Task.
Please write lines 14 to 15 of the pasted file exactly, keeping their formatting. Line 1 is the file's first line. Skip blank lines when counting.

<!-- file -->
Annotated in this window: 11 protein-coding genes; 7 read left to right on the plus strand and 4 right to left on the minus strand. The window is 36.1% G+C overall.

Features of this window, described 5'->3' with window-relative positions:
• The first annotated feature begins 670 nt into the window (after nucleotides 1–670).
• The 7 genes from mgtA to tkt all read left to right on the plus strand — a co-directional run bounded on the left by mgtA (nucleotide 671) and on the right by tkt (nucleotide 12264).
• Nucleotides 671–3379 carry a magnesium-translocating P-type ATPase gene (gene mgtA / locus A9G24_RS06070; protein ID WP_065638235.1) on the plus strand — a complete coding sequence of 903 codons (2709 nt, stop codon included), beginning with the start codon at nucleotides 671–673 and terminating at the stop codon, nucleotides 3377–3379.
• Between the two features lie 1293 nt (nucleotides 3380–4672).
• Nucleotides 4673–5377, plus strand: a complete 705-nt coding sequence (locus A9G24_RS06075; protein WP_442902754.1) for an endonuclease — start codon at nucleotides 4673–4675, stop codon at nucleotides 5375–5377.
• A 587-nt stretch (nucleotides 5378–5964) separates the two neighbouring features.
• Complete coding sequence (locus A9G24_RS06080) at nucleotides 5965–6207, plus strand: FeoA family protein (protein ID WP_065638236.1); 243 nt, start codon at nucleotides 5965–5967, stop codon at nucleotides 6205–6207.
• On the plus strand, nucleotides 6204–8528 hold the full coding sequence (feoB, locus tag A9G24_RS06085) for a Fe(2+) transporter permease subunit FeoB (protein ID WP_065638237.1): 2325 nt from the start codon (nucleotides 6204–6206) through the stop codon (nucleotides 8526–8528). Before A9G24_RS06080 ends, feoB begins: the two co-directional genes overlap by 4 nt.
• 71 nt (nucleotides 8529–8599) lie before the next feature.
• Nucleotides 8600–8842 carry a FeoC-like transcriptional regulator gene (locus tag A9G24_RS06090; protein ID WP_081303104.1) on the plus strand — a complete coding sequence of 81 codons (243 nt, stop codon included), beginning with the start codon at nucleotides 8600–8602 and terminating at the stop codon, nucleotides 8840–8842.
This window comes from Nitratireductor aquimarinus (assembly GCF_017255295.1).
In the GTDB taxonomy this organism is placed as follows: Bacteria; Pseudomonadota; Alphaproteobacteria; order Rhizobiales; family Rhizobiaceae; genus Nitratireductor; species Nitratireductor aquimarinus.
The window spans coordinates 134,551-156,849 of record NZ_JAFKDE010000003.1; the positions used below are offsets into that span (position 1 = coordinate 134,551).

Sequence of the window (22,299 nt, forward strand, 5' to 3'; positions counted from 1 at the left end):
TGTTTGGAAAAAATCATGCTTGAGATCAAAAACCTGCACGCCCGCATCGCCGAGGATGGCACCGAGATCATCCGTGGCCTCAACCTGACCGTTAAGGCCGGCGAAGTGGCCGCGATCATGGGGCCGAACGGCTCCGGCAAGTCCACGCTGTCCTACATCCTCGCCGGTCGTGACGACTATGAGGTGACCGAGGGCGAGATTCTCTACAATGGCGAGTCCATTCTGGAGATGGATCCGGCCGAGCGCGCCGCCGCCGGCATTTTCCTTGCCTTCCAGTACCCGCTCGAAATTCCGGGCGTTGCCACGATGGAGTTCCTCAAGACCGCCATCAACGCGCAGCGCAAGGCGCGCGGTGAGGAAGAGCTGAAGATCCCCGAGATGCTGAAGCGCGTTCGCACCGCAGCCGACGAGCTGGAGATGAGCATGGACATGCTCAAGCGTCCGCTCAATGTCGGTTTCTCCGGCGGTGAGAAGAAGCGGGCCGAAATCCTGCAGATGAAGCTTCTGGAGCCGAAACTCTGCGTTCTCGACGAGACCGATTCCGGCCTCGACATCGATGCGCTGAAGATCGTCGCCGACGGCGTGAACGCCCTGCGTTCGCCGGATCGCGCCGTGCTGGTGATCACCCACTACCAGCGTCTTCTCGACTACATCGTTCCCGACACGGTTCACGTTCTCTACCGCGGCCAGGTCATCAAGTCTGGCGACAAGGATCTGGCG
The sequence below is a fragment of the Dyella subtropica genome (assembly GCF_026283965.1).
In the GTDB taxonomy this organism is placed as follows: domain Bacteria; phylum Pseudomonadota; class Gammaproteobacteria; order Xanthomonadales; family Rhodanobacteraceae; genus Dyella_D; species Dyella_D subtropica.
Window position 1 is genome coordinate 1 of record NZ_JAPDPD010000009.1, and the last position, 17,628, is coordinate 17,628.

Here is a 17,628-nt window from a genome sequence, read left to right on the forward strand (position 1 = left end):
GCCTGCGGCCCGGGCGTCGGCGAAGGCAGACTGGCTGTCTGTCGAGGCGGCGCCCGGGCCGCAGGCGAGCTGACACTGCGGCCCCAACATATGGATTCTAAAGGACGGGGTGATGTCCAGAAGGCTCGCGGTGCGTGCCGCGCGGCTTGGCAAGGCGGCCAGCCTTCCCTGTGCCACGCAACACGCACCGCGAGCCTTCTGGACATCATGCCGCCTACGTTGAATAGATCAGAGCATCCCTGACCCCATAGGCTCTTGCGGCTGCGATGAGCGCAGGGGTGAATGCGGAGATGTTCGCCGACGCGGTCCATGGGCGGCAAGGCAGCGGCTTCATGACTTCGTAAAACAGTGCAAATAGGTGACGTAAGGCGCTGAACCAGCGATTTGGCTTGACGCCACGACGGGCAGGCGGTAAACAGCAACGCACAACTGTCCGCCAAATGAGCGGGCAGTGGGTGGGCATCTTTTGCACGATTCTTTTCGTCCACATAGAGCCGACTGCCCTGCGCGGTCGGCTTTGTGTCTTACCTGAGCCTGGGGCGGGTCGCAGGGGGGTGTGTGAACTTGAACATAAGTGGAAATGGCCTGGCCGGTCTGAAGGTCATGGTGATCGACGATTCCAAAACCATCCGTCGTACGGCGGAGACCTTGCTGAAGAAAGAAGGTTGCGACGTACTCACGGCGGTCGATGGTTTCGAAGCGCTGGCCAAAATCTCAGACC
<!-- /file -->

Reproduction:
In the GTDB taxonomy this organism is placed as follows: Bacteria; Pseudomonadota; Alphaproteobacteria; order Rhizobiales; family Rhizobiaceae; genus Nitratireductor; species Nitratireductor aquimarinus.
The window spans coordinates 134,551-156,849 of record NZ_JAFKDE010000003.1; the positions used below are offsets into that span (position 1 = coordinate 134,551).